Leave our Goats Alone

Elk calves being herded into Forks.

Elk calves being herded into Forks.

Is Olympic National Park getting our goats again? It’s not us that needs to get our research in order.

There are a couple of books that mention mountain goats in the now-park long before 1920 when hunters thought it would be good to have more goats to hunt in the Olympics.

One of these books is “Men, Mules and Mountains” about the O’Neil Olympic Expedition in 1885. “Saw a mountain goat.” And then there is Johnny Come Lately, which I believe the park is credited for helping put it together. “The natives feasted on mountain goats.”

And then there is Paul Rickerson’s album of his trek across the Olympics in 1915. His son gave it to the park because he felt it was about the now-park.

Funny how this picture album had pictures of mountain goats in it. The album went for the Hoh to headquarters in Port Angeles. Last I heard the park couldn’t find it … Not before a few of us got to look at it.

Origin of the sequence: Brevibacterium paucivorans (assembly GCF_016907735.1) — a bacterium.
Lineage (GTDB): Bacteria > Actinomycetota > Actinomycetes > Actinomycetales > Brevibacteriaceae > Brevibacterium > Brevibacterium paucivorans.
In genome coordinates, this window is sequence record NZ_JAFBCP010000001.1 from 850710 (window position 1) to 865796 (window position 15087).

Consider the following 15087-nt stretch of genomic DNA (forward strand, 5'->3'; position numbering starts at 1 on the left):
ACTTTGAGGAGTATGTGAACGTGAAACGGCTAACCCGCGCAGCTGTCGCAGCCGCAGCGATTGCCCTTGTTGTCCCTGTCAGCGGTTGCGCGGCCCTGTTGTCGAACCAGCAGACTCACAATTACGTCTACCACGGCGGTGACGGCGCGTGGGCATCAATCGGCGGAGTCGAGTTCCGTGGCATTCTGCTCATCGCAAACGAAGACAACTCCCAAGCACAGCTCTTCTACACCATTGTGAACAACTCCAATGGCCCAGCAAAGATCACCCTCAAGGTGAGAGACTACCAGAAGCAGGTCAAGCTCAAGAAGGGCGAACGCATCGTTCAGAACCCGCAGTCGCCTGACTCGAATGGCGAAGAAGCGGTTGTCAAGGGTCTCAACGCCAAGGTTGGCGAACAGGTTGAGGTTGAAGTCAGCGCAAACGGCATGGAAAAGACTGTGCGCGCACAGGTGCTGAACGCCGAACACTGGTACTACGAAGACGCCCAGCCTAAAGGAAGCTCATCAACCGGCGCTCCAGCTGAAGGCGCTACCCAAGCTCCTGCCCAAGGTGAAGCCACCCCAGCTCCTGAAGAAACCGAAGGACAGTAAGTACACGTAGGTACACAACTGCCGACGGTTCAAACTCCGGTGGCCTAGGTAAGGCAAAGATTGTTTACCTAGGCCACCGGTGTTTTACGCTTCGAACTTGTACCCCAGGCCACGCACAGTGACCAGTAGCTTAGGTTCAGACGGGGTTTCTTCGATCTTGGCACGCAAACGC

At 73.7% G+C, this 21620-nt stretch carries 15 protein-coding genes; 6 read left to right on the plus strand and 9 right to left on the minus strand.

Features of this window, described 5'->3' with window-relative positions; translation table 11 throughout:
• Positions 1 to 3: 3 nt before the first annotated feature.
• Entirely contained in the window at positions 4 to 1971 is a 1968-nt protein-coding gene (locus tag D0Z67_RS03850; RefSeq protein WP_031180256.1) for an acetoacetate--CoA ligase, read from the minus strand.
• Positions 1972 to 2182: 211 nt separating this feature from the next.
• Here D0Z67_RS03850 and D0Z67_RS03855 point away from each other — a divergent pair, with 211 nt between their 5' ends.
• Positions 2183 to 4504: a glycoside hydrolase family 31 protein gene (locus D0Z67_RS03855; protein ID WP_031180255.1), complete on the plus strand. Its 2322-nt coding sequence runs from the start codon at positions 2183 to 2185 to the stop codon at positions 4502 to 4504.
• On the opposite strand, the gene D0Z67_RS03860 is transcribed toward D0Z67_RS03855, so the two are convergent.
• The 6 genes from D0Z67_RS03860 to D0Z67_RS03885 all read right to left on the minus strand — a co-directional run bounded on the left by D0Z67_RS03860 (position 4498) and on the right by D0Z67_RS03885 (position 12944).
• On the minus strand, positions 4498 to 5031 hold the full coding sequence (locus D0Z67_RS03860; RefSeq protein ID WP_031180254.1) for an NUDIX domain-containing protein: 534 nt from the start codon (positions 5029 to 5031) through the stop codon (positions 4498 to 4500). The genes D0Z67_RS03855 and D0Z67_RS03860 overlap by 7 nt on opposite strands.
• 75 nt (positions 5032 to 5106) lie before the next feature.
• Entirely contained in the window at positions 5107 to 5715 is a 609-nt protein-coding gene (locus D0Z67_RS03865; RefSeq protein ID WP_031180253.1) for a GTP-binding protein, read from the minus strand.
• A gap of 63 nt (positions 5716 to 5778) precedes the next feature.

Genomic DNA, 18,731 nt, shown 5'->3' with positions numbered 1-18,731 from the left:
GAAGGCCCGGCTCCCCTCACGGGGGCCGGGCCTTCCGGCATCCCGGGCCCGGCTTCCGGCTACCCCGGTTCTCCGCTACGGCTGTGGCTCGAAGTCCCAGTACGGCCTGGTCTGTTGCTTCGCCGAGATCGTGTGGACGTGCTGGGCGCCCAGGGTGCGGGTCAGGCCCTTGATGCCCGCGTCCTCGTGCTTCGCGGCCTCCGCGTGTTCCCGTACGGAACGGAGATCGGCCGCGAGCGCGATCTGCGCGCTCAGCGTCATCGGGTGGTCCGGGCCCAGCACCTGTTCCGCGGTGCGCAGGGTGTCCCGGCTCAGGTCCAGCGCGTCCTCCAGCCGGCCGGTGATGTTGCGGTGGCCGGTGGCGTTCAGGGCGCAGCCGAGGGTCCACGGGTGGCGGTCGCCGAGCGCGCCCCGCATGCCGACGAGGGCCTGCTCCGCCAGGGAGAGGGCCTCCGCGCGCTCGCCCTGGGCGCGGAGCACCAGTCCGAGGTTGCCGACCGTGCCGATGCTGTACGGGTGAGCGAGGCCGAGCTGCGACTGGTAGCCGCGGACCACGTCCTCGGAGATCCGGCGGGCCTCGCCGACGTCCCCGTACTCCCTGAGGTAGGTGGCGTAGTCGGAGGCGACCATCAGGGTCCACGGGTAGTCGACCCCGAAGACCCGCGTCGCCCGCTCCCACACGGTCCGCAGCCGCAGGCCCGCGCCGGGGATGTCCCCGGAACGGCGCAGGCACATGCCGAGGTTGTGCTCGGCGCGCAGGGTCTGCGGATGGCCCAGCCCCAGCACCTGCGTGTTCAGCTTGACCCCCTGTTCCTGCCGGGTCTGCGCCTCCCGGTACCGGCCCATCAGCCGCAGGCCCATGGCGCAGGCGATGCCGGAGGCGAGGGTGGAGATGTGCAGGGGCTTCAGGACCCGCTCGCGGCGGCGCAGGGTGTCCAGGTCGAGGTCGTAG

Washington State Department of Fish and Wildlife paid Dora Huelsdonk Richmond to capture elk calves to exchange for mountain goats to put in the Olympics before it was a park.

The family raised the calves until they were old enough to be driven over trail to Forks to be carted off to two islands in Alaska and some went to Skagit County.

Our family has been here since 1890 — we might happen to know some history.

Park, leave our goats alone, they were here before you were.

Marilyn Lewis

Upper Hoh